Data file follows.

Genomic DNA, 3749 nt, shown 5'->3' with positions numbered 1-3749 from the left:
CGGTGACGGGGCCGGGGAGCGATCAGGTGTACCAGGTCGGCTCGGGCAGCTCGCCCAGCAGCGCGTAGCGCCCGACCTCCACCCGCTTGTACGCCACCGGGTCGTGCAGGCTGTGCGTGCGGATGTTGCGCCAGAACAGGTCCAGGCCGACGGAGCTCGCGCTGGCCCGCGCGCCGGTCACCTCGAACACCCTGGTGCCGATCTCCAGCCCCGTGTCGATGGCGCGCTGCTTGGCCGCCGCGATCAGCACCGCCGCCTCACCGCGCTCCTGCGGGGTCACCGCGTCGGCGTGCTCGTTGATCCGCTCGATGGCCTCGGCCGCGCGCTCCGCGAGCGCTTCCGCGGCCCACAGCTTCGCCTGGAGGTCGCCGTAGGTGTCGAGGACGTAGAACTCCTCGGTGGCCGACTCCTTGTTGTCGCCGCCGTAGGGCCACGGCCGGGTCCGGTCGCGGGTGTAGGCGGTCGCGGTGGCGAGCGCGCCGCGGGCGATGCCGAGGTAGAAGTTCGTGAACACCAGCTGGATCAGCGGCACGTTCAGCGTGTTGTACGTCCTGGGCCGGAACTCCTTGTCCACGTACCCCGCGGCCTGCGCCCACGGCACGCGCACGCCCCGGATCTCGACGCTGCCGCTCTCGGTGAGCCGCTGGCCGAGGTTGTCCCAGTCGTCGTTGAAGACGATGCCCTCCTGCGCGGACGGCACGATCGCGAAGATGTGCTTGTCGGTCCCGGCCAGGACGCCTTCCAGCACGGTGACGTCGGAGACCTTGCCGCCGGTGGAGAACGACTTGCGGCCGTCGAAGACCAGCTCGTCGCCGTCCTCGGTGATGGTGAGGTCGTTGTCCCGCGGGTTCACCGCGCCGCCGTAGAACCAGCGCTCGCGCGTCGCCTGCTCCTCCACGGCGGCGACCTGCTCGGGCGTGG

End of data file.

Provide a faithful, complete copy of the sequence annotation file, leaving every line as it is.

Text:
Genomic DNA, 3749 nt, shown 5'->3' with positions numbered 1-3749 from the left:
CGGTGACGGGGCCGGGGAGCGATCAGGTGTACCAGGTCGGCTCGGGCAGCTCGCCCAGCAGCGCGTAGCGCCCGACCTCCACCCGCTTGTACGCCACCGGGTCGTGCAGGCTGTGCGTGCGGATGTTGCGCCAGAACAGGTCCAGGCCGACGGAGCTCGCGCTGGCCCGCGCGCCGGTCACCTCGAACACCCTGGTGCCGATCTCCAGCCCCGTGTCGATGGCGCGCTGCTTGGCCGCCGCGATCAGCACCGCCGCCTCACCGCGCTCCTGCGGGGTCACCGCGTCGGCGTGCTCGTTGATCCGCTCGATGGCCTCGGCCGCGCGCTCCGCGAGCGCTTCCGCGGCCCACAGCTTCGCCTGGAGGTCGCCGTAGGTGTCGAGGACGTAGAACTCCTCGGTGGCCGACTCCTTGTTGTCGCCGCCGTAGGGCCACGGCCGGGTCCGGTCGCGGGTGTAGGCGGTCGCGGTGGCGAGCGCGCCGCGGGCGATGCCGAGGTAGAAGTTCGTGAACACCAGCTGGATCAGCGGCACGTTCAGCGTGTTGTACGTCCTGGGCCGGAACTCCTTGTCCACGTACCCCGCGGCCTGCGCCCACGGCACGCGCACGCCCCGGATCTCGACGCTGCCGCTCTCGGTGAGCCGCTGGCCGAGGTTGTCCCAGTCGTCGTTGAAGACGATGCCCTCCTGCGCGGACGGCACGATCGCGAAGATGTGCTTGTCGGTCCCGGCCAGGACGCCTTCCAGCACGGTGACGTCGGAGACCTTGCCGCCGGTGGAGAACGACTTGCGGCCGTCGAAGACCAGCTCGTCGCCGTCCTCGGTGATGGTGAGGTCGTTGTCCCGCGGGTTCACCGCGCCGCCGTAGAACCAGCGCTCGCGCGTCGCCTGCTCCTCCACGGCGGCGACCTGCTCGGGCGTGG